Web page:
December 2023 - Southwestern Illinois College

Find Your Purpose with Success Coaching

Sometimes, on that freeway of life, we find that we would like to make a turn. For instance, it  happened to Jami Houston, Director of Success Programs here at SWIC. Before she even began her first semester of college, Jami said she found herself changing majors.

“I applied to college as a history, pre-law major,” she explained. “I really had no idea what I wanted to do. A conversation with my dad, led me to think about sports marketing. When I went to orientation to register for my first semester classes, I knew I didn’t want to major in history, so the advisor changed me to undecided.”

Once Jami started the semester, she met with her advisor who “let me know some options including advertising, marketing, and leisure studies. I didn’t want to do the math required for marketing, so I chose advertising.”

If you have found that you are not thrilled with your major and you’re almost through the first (second or third) semester, you are not alone. About a third of all students change their major at least one time.

There are actions you can take if you are not sure about your current choice of major to help you narrow down the list or if you are still undecided. From creating a personal mission statement to identifying your interests, you can get closer to discovering your unique purpose.

But first, determine if you really need to change your major. For example, if you are struggling or uninterested in your classes, that may be a sign to consider a different degree plan. In addition, if you are not interested in pursuing a career in the major you have chosen, or if you only chose it because of the potential for lots of money, then you should probably change directions.

“Mean” professors and difficult courses are not usually reasons to switch majors.


Some methods that students have used to determine their major include knowing what they are good at and taking general education courses to help find out what they like.  Talking to an advisor or the Career Center can help you uncover your interests. Also, ask people with careers you’d like to have what their major was in college.

If you don’t have a strong sense of what your academic interests are, think about the classes and projects you have enjoyed.  Also, think about people who have changed your life for the better. Brainstorm how you like spending your time and list any skills you possess that you are proud of.

Another key to finding your interests is identifying what activities create a state of flow or put you ‘in the zone.’  These are terms that describe having a feeling of energized focus as you enjoy and are totally immersed in your what you are doing. This is a good indicator of something you may want to pursue as a career or hobby.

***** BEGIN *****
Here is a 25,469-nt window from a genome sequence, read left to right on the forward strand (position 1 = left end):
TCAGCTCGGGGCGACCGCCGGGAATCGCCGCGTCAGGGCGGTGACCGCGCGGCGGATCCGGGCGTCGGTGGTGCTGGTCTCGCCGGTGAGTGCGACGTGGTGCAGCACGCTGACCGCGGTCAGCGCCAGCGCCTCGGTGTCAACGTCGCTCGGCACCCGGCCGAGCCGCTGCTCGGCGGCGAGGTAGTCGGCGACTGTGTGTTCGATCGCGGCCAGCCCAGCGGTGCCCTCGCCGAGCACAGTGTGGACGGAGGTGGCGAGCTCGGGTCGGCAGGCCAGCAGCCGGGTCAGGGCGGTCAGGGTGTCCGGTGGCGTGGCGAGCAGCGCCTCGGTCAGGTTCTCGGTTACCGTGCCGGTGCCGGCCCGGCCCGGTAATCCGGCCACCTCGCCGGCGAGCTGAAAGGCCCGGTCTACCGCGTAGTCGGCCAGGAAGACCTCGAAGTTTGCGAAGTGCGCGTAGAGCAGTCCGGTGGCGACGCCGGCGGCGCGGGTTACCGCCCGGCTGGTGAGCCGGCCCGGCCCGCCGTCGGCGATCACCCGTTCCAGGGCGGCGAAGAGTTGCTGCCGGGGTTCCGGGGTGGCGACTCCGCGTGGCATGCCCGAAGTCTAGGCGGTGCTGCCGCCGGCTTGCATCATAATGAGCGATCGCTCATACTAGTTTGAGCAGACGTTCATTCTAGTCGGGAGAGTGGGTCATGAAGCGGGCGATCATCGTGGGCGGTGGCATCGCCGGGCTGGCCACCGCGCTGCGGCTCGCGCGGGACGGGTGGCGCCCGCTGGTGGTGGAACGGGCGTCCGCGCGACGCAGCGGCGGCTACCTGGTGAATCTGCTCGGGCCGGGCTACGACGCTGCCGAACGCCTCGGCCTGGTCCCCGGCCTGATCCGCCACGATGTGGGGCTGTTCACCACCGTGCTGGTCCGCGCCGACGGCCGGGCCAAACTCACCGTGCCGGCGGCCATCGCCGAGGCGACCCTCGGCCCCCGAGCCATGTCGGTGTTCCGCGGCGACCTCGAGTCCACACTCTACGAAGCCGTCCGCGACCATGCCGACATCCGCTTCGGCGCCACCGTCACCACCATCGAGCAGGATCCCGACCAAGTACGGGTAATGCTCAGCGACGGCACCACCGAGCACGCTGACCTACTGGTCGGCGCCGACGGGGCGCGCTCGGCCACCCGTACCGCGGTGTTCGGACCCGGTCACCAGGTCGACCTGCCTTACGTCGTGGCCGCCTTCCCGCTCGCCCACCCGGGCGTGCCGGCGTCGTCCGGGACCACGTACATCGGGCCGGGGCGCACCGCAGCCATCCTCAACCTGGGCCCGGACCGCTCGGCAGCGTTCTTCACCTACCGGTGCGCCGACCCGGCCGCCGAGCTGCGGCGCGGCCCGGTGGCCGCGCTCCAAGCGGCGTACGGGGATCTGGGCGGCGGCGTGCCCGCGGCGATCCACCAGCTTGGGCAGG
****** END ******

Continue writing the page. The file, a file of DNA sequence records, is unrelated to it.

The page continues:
Also, spend time with people who inspire you. Make sure you are surrounding yourself with positive, goal-driven people who lift you up. You may even want to evaluate your relationships with friends to make sure you are not stuck in unproductive or unhealthy patterns of behavior.


If you’re asking yourself, “What is my purpose?” you’re not alone. One study showed that only ¼ of American adults say they have a clear sense of purpose.

Think about what you believe in and think about the social causes you support.  Even consider what you would like to be remembered for at the end of your life. Ensure that passion — not duty — drives your purpose. What are some ideals you believe are important for living a good life?

Also, what kind of impact or change would you like to bring about in your community or the world? A mission statement states what you are going to do and why. The mission statement serves as a constant reminder of what is important to you.

Finally, adopt a growth mindset because it allows you to:

  • Embrace challenges as opportunities
  • Persevere in spite of failure 
  • Accept feedback and constructive criticism

When asked how changing majors worked out in the long run, Jami said,  “After college, I did work in advertising/communication briefly. But since then I’ve worked in event management, recreation, human resources, college admissions, academic support, and leadership with every position building on the experience I gained from the last. While I didn’t end up with a career in advertising, I still use the skills I learned from the degree such as working with people, understanding cultures, and professional communication skills.”

If you would like some help with creating your mission statement or learning more about a growth mindset, you may use this link to make a coaching appointment:

*Be sure and always meet with an advisor before dropping or adding classes!

For More Information

Undecided? Here are four steps to choosing a major

Start finding your purpose and unlock your best life

How to Know When You Should (or Shouldn’t) Switch Your Major

5 ways to find your purpose before choosing your major